Ensuring Intellectual Property Support for SMEs in Japan & Globally – the Differences Between SME and Corporate IP Treatment.

It seems that the landscape of IP protection in large companies, compared to that of SMEs, is completely different – this is not the case only in Japan, but globally. It is vital to understand the differences between SME and Corporate IP Treatment by the PTOs and in business.

It seems that SME IP protection is different than large companies in Japan & Globally. It is vital to understand the patent landscape, and the differences between SME and Corporate IP Treatment – not only by the PTOs, but also by industry.

For example, I was in charge of patent cases for a global automobile company at the patent firm I once belonged to. The company applies for about 6,000 patents every year. Therefore, in effect, in considering each patent application, it is basically worth 1/6000 to the client. Furthermore, only about one-third of the applications are actually requested for examination and granted rights without filing the request for examination.

On the other hand, regarding small and medium-sized enterprises (SMEs), filing patents is a vitally important matter, related to an inventor’s vision such as “I want to go out to the world with this one patent.” 

Therefore, each application’s worth to an SME, in contrast to that of a large company, is almost 1/1, 100%, and “all in” so to speak.  The weighty significance of an SMEs’ “wishes relating to that one case” is incomparable to that of large companies. As a result, with regard to the intellectual property rights of SMEs, the development of their world is completely different from that of large enterprises. In a nutshell, everything is an important project, so to speak, a “life-threatening” project. 

This is all connected to our office mission and perspective regarding SMEs.  As we say “On The IP Battlefield… We fight for our clients at every stage of IP protection.

Furthermore, for large companies, the technology of inventions is very deep, so most of them are inventions related to world-class advanced technology. Since PTO examiners will  also recognize that it is an invention of a large and famous company, and thus start the examination just by looking at the applicant’s name and, in a sense, with a “positive prejudice for the invention level” especially on the inventive step. This “prejudice” can also influence positive decisions.

On the other hand, in the case of small companies, the funds and manpower are so small and incomparable to those of a large company, so inventions that are born from independent inventors and SMEs are not as complicated as those of large companies. 

Therefore, in handling SME patent cases, the approach must be “how to effectively register simple techniques and how to exercise rights strongly”, and as a result, the skills of a patent attorney, especially regarding inventive step, come into play.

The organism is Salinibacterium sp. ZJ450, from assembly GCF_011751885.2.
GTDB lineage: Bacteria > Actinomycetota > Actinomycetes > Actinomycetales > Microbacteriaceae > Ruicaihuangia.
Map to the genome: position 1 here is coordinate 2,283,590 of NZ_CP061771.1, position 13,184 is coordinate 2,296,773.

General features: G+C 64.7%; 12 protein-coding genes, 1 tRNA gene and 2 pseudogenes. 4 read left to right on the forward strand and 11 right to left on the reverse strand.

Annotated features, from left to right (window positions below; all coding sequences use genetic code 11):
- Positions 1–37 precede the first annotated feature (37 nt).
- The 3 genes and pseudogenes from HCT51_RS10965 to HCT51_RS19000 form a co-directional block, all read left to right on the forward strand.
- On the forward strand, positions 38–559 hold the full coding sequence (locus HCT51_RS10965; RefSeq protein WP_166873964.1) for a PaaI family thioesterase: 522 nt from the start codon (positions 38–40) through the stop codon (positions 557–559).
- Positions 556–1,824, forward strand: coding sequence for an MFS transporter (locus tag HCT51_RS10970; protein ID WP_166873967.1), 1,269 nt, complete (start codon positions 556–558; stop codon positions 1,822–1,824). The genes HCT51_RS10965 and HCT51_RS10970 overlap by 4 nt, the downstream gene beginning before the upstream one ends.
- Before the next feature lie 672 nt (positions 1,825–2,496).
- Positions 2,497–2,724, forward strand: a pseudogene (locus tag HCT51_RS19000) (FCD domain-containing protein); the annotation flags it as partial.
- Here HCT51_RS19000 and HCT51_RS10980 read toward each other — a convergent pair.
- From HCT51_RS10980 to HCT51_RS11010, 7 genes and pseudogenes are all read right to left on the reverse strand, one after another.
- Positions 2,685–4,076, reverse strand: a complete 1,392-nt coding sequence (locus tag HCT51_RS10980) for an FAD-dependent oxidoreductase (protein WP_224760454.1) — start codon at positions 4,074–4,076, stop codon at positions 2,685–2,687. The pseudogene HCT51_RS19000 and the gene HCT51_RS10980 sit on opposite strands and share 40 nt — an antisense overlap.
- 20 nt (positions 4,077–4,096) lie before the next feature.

In addition, Japanese SMEs are extremely competitive, and many dispute cases occur after patents are granted. This is also in contrast to the case of large companies, where conflict cases rarely surface in Japanese society. Even if an infringing situation occurs between large Japanese companies, ie. conflicts of patents between companies, the underwater negotiations between the IP Departments often result in cross-licensing or settlement payments. This is basically based on the “Japanese corporate culture of avoiding fighting in court proceedings.”

As a result, when drafting claims and specifications for patent applications for large companies, patent attorneys basically do not deeply consider the possibility of dispute cases. Rather, he or she drafts claims and specifications from the viewpoint of whether it accurately expresses the high technology of the invention. Also, in the IP Departments of large corporations, which check the claims and specifications, they too tend to focus on whether the invention is described accurately or not – again, with little consideration of potential future disputes.

Here’s the rub: in contrast to the large company approach, for SMEs and individual businesses, it is essential to prepare claims and specifications that take measures to be as advantageous as possible, and specifically in the case of disputes that may occur in the future. Again, in our office, this is standard procedure – to write applications and specifications to stand up against potential disputes.

When an infringement case actually occurs, a warning letter is formally sent to the infringer, and if he does not respond, a lawsuit is often filed to fight the infringement. This is a natural consequence of the fact that the patent was obtained by an SME, and also the desire to “monopolize the market as much as possible”. Therefore, it is usually necessary to handle dispute cases, often with lawsuits. For large corporations, as noted above, this is usually not necessary.

In this way, in order to reliably meet the demands of SMEs in Japan, the skills and perspectives required for making IP applications, and handling appeals, are completely different from those required by large corporations seeking intellectual property rights. This is why we say: “Understand the differences between SME and Corporate IP Treatment.”

In conclusion, from this point of view, when trying to acquire intellectual property for foreign companies in Japan, especially for patents, foreign patent attorneys had better select a  Japanese patent attorney depending on whether the client is a large company or an SME. They should consider the Japanese Patent Attorney’s skills, experience and understanding of the unique challenges faced by SMEs. Indeed, SME IP protection is different than large companies in Japan & Globally.

By Takaaki Kimura

Managing Partner and Patent Attorney with over thirty-five years of IP law experience.